IMPORTANT: Labor & HR Committee Update
Frank Kerbein, Director, Center for Human Resources
December 28, 2016
Below you will find information regarding new developments in human resource management. Feel free to contact me directly if you would like any additional information or if you would like to discuss potential impacts and compliance strategies. I can be reached at email@example.com or at (518) 465-7511, ext. 210.
Today, December 28th, the Department of Labor has published in the State Register the final rule regarding changes to minimum wage in New York State. The minimum wage schedule is as follows:
Minimum Wage Rate Schedule
|NYC-Large Employers (11 or more)||$11.00||$13.00||$15.00|
|NYC-Small Employers (10 or less)||$10.50||$12.00||$13.50||$15.00|
|Long Island & Westchester||$10.00||$11.00||$12.00||$13.00||$14.00||$15.00|
|Remainder of the NY State||$9.70||$10.40||$11.10||$11.80||$12.50||*|
* Annual increases for the remainder of the state will continue after 12/31/20 until the rate reaches $15. Starting in 2021, the annual increases will be published by the Commissioner of Labor on or before October 1. Increases will be based on percentage increases determined by the Director of the Division of the Budget, based on economic indices, including the Consumer Price Index.
In addition, this DOL regulation will also increase New York’s minimum salary levels for positions to be considered exempt from overtime for Executive and Administrative employees. Under state labor law, the state’s exempt employee threshold is adjusted in proportion to increases in the minimum wage. They are increased as follows:
New York City Large Employers (11 or more employees):
$825.00 per week on and after December 31, 2016
$975.00 per week on and after December 31, 2017
$1,125.00 per week on and after December 31, 2018
New York City Small Employers (10 or fewer employees):
$787.50 per week on and after December 31, 2016
$900.00 per week on and after December 31, 2017
$1,012.50 per week on and after December 31, 2018
$1,125.00 per week on and after December 31, 2019
Remainder of Downstate (Nassau, Suffolk and Westchester counties):
$750.00 per week on and after December 31, 2016
$825.00 per week on and after December 31, 2017
$900.00 per week on and after December 31, 2018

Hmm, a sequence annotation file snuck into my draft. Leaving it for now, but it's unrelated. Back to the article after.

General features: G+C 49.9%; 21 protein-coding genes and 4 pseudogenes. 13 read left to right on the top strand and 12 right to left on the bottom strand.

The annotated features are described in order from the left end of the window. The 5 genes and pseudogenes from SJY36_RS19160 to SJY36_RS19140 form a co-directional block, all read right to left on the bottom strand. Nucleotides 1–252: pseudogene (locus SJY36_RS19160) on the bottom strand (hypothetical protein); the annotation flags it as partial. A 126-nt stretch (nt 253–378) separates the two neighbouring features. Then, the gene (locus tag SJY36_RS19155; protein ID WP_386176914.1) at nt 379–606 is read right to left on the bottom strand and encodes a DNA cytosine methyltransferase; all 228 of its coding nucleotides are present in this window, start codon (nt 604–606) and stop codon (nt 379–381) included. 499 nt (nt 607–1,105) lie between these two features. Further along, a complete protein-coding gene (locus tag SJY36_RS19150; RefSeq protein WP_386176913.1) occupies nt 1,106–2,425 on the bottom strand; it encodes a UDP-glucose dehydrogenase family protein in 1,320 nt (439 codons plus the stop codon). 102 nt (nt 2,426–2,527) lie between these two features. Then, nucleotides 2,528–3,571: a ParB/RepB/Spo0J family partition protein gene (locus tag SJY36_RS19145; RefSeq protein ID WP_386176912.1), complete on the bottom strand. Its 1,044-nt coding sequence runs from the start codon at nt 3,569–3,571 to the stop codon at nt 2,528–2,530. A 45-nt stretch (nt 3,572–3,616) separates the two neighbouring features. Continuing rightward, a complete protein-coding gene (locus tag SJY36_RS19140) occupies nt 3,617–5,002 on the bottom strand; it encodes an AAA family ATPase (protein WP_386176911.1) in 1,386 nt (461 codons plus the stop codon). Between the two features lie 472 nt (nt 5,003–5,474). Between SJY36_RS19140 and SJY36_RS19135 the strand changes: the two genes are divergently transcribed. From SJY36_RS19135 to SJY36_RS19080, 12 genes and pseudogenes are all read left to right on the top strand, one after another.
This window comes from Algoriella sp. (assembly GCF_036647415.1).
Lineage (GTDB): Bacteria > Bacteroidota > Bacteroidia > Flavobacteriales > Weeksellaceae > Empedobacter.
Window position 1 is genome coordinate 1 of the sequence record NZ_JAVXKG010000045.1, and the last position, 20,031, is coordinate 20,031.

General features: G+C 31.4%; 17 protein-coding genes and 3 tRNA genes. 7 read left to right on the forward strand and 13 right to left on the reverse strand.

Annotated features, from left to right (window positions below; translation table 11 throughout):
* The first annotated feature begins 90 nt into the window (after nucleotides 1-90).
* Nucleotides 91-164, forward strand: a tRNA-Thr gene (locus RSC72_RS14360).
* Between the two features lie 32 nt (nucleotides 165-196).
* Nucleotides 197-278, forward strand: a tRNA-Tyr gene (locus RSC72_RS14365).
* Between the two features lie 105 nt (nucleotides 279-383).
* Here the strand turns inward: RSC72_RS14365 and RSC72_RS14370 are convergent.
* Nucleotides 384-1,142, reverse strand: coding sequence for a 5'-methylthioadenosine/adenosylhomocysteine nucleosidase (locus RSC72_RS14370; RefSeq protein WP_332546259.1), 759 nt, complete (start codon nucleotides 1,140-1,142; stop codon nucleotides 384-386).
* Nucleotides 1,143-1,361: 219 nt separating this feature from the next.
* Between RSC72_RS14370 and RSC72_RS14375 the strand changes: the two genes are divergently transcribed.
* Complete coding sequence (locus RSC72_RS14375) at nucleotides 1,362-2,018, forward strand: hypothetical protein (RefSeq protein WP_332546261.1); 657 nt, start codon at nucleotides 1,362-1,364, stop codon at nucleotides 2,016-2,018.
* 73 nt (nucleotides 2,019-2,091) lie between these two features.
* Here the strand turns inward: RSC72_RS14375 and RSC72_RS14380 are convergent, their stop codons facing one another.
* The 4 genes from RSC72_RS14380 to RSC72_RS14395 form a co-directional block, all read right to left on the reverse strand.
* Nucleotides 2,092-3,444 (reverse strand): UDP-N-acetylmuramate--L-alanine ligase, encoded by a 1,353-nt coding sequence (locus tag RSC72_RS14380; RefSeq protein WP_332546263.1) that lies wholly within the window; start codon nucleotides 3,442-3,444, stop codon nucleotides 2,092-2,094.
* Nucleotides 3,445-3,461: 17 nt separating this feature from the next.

$975.00 per week on and after December 31, 2019
$1,050.00 per week on and after December 31, 2020
$1,125.00 per week on and after December 31, 2021
Remainder of the State:
$727.50 per week on and after December 31, 2016
$780.00 per week on and after December 31, 2017
$832.00 per week on and after December 31, 2018
$885.00 per week on and after December 31, 2019
$937.50 per week on and after December 31, 2020
Other Wage Order Changes
This regulation also adopts other proportional increases related to tipped wages, meal and lodging allowances, and more. You can find the final rule here.
Minimum Wage Poster
The state’s new minimum wage posters are now available and must be displayed by 12/31/16. You can find them here: for Miscellaneous Industries; for Hospitality and Fast Food workers.
New Form I-9
There is a new Form I-9 (the Employment Eligibility Verification form) that must be used by all employers. Employers may continue using the current version of Form I-9 (with a revision date of 03/08/2013) until January 21, 2017. After January 21, employers must use the new form. The changes are specifically designed to help employers reduce technical errors for which they may be fined.
Employers filling out the new form I-9 using Adobe Reader will still need to print the form, obtain handwritten signatures, store in a safe place, monitor reverifications and updates with a calendaring system, and retype information into E-Verify as required. More information and the new form can be found here.
What’s NYC Up To?
After the New Year, The New York City Council will be considering several pieces of legislation relating to employee scheduling flexibility in the fast food and retail industries. Proposed legislation includes:
- Banning consecutive work shifts in fast food restaurants involving both the closing and opening of the restaurant
- Requiring fast food employers to offer work shifts to current employees before hiring additional employees
- Establishing a right for employees to seek flexible work arrangements and to establish a “right to receive” flexible work arrangements in certain emergency situations
- Prohibiting on-call scheduling for retail employees
- Requiring certain fast food employers to provide advance notice of work schedules to employees and to provide a schedule change premium when hours are changed after required notices
We posted these proposals on our web site here, and will be monitoring City Council activities. Please feel free to contact me with any comments or questions on these proposals.
Member Input Needed
In preparation for the 2017 legislative session, I am asking for input from the more than 1,000 HR and business professionals that make up the Labor & Human Resource Committee on New York State legislative and regulatory issues of significance to you and your company.
Attached is last year’s Business Council Legislative Agenda. Many issues from last year will carry over into 2017. I also expect increased legislative interest in such things as predictive scheduling, “ban the box,” restrictions on pre-employment credit checks, mandatory paid sick leave, proposed regulations regarding implementation of Paid Family Leave and more.
Please take this opportunity to let me know what issues are important to you. You may reach me at (800) 332-2117 or at firstname.lastname@example.org. Thank you for your consideration and for your feedback.